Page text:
Contextual admissions

Contextual admissions is information and data used by providers to assess an applicant’s prior attainment and potential, in the context of their individual circumstances.

The Office for Students’ Director of Fair Access and Participation, has stated that

‘A level grades can only be considered to be a robust measure of potential if they are considered alongside the context in which they are achieved’.
  • Contextual data refers to data about an applicant’s educational and socio-economic background, such as their school or the area they live in.
  • Contextual information refers to their circumstances, for example if they have been in care or if they have participated in outreach activities.

Many providers use this information and data as part of their admissions processes to help identify and encourage students with potential from underrepresented groups.

Some use it to make applicants lower offers than they would normally.

We encourage providers to consider the use of contextual data and information, so long as they follow procedures which are fair, transparent and evidence-based.

Examples

Several providers use contextual information and data during admissions processes for foundation year courses, which serve as an alternative route into undergraduate programmes.

Foundation year programmes may include admissions policies with reductions of several grades or no formal entry requirements. (See the Sutton Trust's report Admissions in Context.)

In 2018, the Medical Schools Council Selection Alliance published guidance on good practice in contextual admissions.

It highlighted that students from lower-socio economic backgrounds are underrepresented on medicine courses.

The Selection Alliance encourages individual medical schools

  • to identify groups of students that are underrepresented by looking at student demographics
  • to consider what support they will provide to support the success and progression of students from all backgrounds.

As well as the standard information they collect, UCAS also gives applicants the opportunity to declare additional, contextual information — such as an impairment, or experience of the care system.

This means an applicant’s personal statement or reference is another good source of contextual information.

UCAS offers two contextual data services for providers:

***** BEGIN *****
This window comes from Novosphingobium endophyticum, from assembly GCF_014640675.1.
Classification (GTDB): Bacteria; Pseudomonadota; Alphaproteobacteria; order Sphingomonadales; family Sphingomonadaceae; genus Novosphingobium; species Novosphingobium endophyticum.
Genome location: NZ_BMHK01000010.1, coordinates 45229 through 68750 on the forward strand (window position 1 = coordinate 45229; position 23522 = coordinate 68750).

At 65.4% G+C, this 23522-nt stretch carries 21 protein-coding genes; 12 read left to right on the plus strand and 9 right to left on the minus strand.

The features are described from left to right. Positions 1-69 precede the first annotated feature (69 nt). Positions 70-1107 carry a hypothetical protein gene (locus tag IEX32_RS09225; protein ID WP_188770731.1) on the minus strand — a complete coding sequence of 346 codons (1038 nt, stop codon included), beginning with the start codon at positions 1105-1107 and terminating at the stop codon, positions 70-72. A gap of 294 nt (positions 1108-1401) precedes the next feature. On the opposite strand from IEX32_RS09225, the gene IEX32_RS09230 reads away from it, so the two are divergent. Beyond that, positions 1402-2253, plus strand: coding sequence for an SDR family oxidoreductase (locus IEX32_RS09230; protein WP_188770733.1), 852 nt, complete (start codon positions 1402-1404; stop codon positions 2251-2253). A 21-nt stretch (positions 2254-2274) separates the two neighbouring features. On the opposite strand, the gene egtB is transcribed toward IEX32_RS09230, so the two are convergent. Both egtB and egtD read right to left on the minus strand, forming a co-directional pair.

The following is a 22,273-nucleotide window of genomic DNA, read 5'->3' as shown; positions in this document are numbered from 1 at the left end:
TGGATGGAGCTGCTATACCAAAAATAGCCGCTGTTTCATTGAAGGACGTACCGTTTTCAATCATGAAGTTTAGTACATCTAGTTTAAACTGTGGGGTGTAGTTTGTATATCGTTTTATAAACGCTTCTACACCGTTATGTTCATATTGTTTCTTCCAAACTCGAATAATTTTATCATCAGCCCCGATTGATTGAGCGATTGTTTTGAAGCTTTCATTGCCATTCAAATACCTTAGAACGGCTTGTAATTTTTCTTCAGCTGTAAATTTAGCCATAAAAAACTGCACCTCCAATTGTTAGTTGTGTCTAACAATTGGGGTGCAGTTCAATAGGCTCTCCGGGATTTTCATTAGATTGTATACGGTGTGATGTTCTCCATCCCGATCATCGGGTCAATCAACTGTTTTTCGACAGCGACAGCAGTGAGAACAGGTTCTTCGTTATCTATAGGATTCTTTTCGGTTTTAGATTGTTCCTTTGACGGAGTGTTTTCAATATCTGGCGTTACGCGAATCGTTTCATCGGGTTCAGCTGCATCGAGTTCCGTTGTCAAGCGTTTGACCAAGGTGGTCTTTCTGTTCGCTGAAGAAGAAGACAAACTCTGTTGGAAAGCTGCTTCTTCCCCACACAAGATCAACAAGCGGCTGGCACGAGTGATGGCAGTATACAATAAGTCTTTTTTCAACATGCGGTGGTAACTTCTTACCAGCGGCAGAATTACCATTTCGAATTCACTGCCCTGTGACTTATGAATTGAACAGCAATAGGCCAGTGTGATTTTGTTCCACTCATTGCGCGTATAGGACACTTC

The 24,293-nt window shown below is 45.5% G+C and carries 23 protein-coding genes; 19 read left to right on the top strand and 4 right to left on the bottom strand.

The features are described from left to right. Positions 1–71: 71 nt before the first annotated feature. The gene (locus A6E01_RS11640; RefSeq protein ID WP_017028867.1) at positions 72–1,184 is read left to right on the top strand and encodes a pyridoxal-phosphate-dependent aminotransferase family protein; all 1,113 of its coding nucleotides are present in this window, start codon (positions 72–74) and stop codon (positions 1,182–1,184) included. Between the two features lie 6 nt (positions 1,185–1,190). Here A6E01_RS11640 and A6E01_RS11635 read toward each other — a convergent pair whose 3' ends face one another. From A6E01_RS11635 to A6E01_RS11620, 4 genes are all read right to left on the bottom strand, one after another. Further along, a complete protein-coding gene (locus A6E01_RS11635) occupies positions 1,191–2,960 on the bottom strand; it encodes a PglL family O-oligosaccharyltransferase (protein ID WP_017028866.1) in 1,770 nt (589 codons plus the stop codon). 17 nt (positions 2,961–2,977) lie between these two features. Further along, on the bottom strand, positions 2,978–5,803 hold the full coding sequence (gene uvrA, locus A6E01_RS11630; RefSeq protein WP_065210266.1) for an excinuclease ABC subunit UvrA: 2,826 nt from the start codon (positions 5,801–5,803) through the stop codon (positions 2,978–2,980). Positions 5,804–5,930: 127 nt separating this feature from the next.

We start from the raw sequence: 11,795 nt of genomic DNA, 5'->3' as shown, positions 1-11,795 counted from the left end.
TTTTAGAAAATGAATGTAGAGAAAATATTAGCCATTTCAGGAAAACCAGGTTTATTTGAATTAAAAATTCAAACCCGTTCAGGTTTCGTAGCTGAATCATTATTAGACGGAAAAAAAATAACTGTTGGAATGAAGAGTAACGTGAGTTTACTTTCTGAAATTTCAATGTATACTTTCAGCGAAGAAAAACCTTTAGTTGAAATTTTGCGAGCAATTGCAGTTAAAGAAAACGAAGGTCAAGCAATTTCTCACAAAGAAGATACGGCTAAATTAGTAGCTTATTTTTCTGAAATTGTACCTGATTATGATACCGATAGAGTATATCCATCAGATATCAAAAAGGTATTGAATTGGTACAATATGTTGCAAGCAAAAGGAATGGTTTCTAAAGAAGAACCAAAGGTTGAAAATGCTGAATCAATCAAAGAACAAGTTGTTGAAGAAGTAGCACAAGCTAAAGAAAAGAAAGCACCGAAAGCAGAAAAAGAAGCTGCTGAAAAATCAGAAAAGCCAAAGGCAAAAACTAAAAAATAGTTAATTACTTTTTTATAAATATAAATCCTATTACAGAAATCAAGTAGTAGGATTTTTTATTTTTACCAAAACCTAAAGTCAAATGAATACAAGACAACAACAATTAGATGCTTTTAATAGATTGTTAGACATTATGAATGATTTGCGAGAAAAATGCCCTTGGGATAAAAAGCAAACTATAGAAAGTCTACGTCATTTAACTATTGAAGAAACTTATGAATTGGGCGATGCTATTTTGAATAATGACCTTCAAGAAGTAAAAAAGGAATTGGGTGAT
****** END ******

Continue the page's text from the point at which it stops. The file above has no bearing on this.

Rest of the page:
• UCAS' contextual data service– offering data and background information about an applicant’s school or college, and local area data in the form of POLAR3, and the Scottish Index of Multiple Deprivation (SIMD) (available to providers only).
  • Modernised contextualised data service– providing applicant level data and insight into their individual circumstances. It includes an applicant’s Multiple Equality Measure (MEM) group (1 – 5), grade profile (containing both predicted and achieved grades), grade profiles adjusted for an individual applicant’s equality context, and POLAR4 quintile (available to providers only).

Why use it

Higher education providers have been using contextual data and information for fair access, and to maintain academic excellence, for many years.

The evidence to support this practice is strong and has grown over the years. The Schwartz Report on Fair Admissions to Higher Education in 2004 gave it more impetus.

More recently, policy initiatives from UK governments, such as the Social Mobility Advisory Report, have supported greater use of contextual data and information.

Research by the Centre for Social Mobility at the University of Exeter, commissioned by the Fair Education Alliance, found that evidence supports the use of contextual data and information.

But the same report suggested that applicants and advisers were not well-informed about the use of contextual data.

How to use it

Providers should help applicants understand if and how they are using contextual data and information.

They might consider communications activities to make sure applicants are aware of the provider’s strategy. Or they could make contextual data accessible and searchable online.

Different providers take different approaches to the use of contextual data and information.

These may include using multiple data sources, triangulation of data, examining the intersectionality of several characteristics or estimating an applicant’s relative position to peers, for example their school peer group.

Providers need to outline their approach as part of their contextualised admissions policy.

Contextual admissions may also be used to target mature students and may be helpful to overcome language barriers if targeting refugees as part of your strategy.

If providers choose to use contextual data and information in relation to improving access, and/or supporting success and progression, they can include the extra costs in their access and participation plan.

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